Things go in a direction and they’ just take off. But I liked her, at that time, in the early ’90s, it was her take, or my take, or somebody else’s take on it. It had room to be other things, but then it got into this brand that had been going on forever, and it was that, and that’s what it was, and that’s what it will remain. It doesn’t move, and it doesn’t change. I like the way how different people, what they mix it with, how they do it. What they want to show. What they don’t want to show. I like that.

It is about just them being them, and they don't even know what that is sometimes, so it's even diverse for them, because they will go through, what am I? Who am I? What am I feeling about that person or about sex? It's about connections.

BP: I wanted to ask you, on a personal level, we’ve known each other for a long time and when I think of you, it’s funny, I always think about your perfume. It always makes me think of you. There’s not many women I know that I think of in that way. What would you say is more important, the right bra and knickers, or the right scent?
SR: That’s difficult. Wow. I have to say the right bra and knickers, I’m afraid. Let me think about it, because there’s also, maybe, if you wear the right underwear, then your own natural pheromones will come out, and then you’re going to be the right smell anyway, and make yourself attractive to whoever you want to be attractive to, perhaps.

BP: I love perfume, but I’m like a fragrance whore.
SR: I’m very loyal. I am a very loyal person. I keep my friends for a long time. How long have we known each other?

BP: Nearly 30 years.
SR: Yeah. We might not see each other every day, but it’s like yesterday when we do see each other. I’m loyal and committed to my friendships, my relationships, my whoever, and my fragrance, and probably the way I dress. I’ve probably been wearing a wide-legged trouser for I don’t know how long. I’ve probably been wearing Westwood shoes for I don’t know how long either.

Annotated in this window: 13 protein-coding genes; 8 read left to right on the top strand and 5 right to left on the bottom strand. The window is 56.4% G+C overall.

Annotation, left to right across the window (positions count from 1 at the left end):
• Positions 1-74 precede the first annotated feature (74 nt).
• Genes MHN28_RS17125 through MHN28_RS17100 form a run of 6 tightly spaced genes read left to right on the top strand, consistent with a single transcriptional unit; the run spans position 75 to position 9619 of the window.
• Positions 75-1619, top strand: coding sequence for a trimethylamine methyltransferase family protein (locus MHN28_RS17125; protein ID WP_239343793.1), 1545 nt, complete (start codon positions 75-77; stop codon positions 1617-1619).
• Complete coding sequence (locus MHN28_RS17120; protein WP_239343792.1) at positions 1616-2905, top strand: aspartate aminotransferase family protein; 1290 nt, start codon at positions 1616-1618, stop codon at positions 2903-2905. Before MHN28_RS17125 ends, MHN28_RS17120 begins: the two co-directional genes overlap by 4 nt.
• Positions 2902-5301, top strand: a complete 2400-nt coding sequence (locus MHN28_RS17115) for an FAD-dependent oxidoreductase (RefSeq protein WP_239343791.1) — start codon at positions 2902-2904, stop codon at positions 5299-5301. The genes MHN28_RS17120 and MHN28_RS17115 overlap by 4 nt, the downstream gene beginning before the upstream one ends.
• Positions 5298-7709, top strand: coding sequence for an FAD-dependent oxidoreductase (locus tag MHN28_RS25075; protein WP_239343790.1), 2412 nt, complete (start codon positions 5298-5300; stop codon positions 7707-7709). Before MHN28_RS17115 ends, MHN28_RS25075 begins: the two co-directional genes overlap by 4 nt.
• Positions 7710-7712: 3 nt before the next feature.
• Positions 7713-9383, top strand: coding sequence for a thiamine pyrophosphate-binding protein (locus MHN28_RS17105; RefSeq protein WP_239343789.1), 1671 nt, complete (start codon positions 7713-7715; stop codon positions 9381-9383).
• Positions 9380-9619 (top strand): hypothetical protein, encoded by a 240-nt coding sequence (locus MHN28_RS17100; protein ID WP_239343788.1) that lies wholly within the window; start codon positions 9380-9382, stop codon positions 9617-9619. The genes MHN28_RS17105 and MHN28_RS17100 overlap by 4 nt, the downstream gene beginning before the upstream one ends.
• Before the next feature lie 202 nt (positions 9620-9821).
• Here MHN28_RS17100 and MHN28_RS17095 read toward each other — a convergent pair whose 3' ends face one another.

BP: We do get a bit of uniform with age, don’t we? And I think that’s good, because we know ourselves more as we get older.
SR: Yeah. I know my shape. I know what works for it. It’s not really going to change, unless I go to Barry’s Boot Camp every day, and then maybe.

BP: I’ll go with you if you want.
SR: I went once in New York and it was hilarious. Christy Turlington was next to me. I was just like, “Oh. I want that body. She looks amazing.” She looked incredible. She was strong as anything. Yeah. I am. I think it’s a loyal thing. But I’m really excited, because I want to work on fragrance again in a new way. Also, this fragrance I wear, by the way, I did make it (for Agent Provocateur)

BP: Have you stockpiled it?
SR: I have got a stockpile.

BP: I can’t imagine you without it, Serena.
SR: I know. Well, I do want to work on beauty and fragrance, but in a new way.

BP: Great! So can you talk about what your expansion will entail?
SR: We want to obviously grow this brand. It’s a completely different kind of challenge, and a different way of working, which I find does really excite me and energizes me. I like to learn new things, and I’m learning a lot, because it’s so different, what I’m doing, and the way in which we’re doing it, and the time in which we’re doing it. And so, yeah, I think there are many other areas that we can go into that are relevant, and not just for the sake of doing it, that will come in time. But don’t run before you can walk. I want this to be a dynamic company, and I want it to do well, and I want to be able to get this message out globally. We’re already in quite a lot of countries. Well, the thing is, when you’re online, you’re available all over the world, practically. I think we ship to 54 countries, or something ridiculous. I don’t know. Loads. Yeah, I’m excited about growing other areas.

BP: You’ve said that the brand is about fluid sexual identities rather than gender fluid. What do you mean by that?
SR: There are items that can be worn by all sexes, and they can be shared. I suppose the fluidity is about whatever your sexuality is one day or not, whether you are whatever gender you are, or you’re not, or what you want to be seen as, or you’re not. That’s the fluidity of it. It’s also the fluidity of those love, friendships, connections that I was talking about earlier. They’re not permanent. They’re not all the time. They change. That’s the fluidity of it. It’s like a freedom. It’s just do what you want when you want, and depending on how you feel.

BP: I think you’ve done the same thing now that you did with AP, because with AP, when you opened the shop you couldn’t find the right things, so that made you design your own line. This is exactly what you’re doing now, right. Because there’s a hole…